The Distance is Worth the Difference

by Britt Hester, Minister of Youth & Christian Education

On Sunday, October 13 Tommy and I took our youth and a few adults to visit with Don and Betty Williams at Westminster Woods. A little over a year ago, Tommy began taking our youth out into the community to visit with members of our church who cannot regularly get to HAB for worship and other events. Typically, we bring hymnals along and sing together while also sharing stories and offering prayer for one another. Our visit with Don and Betty was no different, and our time spent together was deeply meaningful for all who went.

Prior to our departure from Westminster Woods, Tommy and I stayed behind to talk with Don for a few minutes while the others made their way outside. As we spoke, Don talked about his transition to Westminster Woods and how the move caused he and Betty to consider looking at other churches due to the distance from HAB. He mentioned that they tried different churches nearby, some they liked and others that were not a good fit. But, as he was finishing his story he said, “But, ultimately there was nothing like HAB, and we continue to call it home. The difference is worth the distance.”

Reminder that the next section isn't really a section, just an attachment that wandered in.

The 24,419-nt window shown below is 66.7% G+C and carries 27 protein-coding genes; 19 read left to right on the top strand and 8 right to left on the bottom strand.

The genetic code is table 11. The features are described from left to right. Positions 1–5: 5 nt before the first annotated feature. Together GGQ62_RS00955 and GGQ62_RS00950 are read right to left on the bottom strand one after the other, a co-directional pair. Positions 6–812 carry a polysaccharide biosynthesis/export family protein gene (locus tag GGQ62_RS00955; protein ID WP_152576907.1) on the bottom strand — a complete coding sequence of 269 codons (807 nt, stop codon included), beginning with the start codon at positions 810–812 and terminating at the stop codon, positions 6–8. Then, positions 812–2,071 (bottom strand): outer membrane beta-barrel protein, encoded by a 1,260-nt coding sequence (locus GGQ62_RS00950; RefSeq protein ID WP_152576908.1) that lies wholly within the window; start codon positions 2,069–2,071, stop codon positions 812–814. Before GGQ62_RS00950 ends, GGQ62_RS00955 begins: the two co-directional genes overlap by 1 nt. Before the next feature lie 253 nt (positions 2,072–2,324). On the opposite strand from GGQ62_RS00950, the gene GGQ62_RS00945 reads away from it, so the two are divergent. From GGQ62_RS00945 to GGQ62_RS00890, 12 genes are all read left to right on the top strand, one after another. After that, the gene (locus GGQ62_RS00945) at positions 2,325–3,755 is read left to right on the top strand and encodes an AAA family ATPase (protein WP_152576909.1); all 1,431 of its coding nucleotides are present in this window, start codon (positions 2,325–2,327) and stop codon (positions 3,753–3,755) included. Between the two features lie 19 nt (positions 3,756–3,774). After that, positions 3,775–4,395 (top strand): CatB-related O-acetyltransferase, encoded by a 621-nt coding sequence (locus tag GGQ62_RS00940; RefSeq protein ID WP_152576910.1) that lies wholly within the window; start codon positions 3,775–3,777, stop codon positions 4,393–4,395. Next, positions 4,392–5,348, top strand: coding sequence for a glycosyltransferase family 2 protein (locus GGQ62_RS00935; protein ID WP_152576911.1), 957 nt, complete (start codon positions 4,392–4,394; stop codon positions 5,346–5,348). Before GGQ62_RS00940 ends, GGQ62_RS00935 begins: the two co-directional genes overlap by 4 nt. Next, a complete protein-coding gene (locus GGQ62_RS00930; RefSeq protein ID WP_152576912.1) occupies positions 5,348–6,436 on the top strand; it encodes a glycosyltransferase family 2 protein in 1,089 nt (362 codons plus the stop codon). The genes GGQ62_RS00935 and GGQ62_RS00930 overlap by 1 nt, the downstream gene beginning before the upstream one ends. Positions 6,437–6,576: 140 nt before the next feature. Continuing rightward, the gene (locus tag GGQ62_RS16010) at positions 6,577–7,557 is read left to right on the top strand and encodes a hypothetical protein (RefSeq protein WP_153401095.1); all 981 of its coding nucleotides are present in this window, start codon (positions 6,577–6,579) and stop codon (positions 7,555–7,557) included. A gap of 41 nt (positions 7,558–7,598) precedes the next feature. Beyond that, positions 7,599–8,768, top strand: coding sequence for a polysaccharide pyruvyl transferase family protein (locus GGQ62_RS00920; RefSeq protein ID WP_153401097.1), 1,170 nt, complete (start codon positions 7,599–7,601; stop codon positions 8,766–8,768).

His words spoke to me in a powerful way. The difference is worth the distance. What is it that makes HAB different? What is it that causes someone who lives in St. Johns County to drive such a distance to worship and serve at HAB?

On our website we have a slogan that says, “A Different Way of Being Baptist.” But what does that mean? I am sure if we collected answers from our congregation the responses would vary as do most things at HAB. But, isn’t that one of the ways that HAB is different? Despite our differences (and there are many!), we are held together by One who celebrates and uses our varied gifts to advance the kingdom of God on earth as it is heaven. Many churches celebrate the same thing, but at HAB there is a concerted effort to welcome all to the table. We seek to be a place where Jesus in honored and glorified through radical hospitality, deep worship, and compassionate outreach. And while we don’t always get it right, it is that desire to be such a place that I believe draws people to this place. That is the difference that is worth the distance.